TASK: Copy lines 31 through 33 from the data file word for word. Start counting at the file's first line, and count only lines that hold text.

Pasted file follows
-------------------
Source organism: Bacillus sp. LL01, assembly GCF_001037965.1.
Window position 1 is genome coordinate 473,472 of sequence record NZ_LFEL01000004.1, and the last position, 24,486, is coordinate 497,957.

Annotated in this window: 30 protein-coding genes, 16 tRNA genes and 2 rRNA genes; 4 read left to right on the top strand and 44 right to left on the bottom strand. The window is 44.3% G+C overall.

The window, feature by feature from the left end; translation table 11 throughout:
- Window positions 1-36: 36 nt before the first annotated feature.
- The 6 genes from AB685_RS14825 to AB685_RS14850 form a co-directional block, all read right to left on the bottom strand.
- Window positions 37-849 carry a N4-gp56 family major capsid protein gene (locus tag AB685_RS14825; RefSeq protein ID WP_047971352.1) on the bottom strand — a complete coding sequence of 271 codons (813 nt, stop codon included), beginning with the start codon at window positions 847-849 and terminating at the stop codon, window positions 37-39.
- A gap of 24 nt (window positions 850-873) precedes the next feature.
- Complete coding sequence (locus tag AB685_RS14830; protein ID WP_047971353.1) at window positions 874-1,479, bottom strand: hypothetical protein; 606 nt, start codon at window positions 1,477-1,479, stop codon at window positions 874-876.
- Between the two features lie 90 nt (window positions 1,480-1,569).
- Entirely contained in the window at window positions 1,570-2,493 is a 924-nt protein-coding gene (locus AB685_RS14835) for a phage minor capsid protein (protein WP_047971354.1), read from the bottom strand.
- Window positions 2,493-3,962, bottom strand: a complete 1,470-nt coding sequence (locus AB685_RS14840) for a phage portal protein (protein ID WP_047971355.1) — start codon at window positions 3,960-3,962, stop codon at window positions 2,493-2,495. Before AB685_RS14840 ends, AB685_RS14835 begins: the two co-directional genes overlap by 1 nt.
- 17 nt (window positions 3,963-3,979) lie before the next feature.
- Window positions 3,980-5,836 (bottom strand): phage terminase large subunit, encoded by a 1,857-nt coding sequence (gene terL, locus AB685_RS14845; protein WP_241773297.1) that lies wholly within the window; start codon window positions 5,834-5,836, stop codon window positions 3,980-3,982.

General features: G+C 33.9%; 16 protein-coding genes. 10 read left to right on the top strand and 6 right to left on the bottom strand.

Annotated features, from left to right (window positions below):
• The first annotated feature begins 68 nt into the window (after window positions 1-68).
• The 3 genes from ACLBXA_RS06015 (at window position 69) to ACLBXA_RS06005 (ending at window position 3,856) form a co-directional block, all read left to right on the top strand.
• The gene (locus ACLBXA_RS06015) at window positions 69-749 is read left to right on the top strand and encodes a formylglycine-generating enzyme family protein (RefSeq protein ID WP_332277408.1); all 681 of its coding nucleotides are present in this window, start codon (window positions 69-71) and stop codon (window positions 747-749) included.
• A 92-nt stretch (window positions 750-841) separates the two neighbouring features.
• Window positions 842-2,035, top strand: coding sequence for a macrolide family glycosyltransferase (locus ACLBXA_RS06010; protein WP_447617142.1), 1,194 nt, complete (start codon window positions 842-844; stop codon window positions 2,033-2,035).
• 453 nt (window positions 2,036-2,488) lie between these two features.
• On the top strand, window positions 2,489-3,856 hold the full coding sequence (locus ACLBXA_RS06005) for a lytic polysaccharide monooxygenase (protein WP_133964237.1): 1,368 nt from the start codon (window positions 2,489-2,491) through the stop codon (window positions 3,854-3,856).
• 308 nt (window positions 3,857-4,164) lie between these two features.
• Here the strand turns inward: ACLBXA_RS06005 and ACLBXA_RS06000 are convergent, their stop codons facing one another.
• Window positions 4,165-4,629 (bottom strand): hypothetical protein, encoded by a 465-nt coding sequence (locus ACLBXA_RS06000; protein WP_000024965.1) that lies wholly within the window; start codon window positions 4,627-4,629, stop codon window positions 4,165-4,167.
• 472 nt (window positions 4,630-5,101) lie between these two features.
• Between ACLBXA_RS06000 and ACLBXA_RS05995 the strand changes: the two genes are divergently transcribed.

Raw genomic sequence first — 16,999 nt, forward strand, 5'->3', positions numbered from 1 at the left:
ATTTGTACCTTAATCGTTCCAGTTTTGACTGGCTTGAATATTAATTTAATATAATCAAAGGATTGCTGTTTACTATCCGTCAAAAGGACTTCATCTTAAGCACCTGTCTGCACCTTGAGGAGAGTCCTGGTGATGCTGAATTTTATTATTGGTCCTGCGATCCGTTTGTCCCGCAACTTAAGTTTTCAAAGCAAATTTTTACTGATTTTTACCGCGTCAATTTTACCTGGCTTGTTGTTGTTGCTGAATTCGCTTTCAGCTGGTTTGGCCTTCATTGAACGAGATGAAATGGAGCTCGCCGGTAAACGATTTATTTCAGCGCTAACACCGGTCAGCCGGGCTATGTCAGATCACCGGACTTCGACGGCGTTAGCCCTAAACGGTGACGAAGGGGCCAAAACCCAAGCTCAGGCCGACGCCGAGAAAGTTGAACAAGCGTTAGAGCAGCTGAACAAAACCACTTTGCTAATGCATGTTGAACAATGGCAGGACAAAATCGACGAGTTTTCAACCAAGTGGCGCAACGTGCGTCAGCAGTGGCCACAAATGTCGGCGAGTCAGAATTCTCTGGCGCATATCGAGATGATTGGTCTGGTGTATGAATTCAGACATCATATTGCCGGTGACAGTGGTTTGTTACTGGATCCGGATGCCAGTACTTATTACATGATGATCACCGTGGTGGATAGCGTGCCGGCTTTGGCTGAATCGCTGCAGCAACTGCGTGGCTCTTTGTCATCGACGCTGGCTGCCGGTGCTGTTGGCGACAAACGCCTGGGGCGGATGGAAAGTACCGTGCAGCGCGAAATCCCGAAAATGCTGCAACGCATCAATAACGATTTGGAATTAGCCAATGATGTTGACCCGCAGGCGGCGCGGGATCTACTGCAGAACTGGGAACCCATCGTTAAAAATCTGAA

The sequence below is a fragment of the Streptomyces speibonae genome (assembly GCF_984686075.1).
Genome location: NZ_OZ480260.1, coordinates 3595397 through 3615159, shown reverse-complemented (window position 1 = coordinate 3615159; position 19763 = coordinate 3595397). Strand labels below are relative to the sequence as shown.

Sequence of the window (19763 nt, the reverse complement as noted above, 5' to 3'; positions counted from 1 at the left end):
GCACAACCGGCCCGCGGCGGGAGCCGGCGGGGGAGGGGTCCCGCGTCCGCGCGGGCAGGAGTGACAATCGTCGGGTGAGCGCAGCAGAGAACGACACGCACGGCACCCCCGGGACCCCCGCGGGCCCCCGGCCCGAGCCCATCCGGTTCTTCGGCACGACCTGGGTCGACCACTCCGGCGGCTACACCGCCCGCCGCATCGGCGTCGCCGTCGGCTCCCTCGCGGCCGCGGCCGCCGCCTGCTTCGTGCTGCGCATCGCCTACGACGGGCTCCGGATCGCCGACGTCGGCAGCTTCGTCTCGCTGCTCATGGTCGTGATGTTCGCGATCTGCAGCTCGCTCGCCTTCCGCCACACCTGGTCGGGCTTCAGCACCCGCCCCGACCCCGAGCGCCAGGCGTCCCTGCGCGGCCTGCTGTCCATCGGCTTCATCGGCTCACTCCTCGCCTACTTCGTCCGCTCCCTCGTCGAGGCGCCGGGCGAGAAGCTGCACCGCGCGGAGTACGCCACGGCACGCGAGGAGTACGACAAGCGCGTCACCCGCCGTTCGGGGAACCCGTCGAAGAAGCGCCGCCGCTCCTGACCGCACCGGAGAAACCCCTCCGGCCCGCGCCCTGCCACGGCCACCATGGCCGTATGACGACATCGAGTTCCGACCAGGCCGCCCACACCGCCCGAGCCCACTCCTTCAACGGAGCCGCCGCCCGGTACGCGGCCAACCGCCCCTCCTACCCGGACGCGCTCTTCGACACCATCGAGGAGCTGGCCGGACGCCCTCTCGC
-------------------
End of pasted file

The sequence below is a fragment of the Streptomyces speibonae genome (assembly GCF_984686075.1).
Genome location: NZ_OZ480260.1, coordinates 3595397 through 3615159, shown reverse-complemented (window position 1 = coordinate 3615159; position 19763 = coordinate 3595397). Strand labels below are relative to the sequence as shown.

Sequence of the window (19763 nt, the reverse complement as noted above, 5' to 3'; positions counted from 1 at the left end):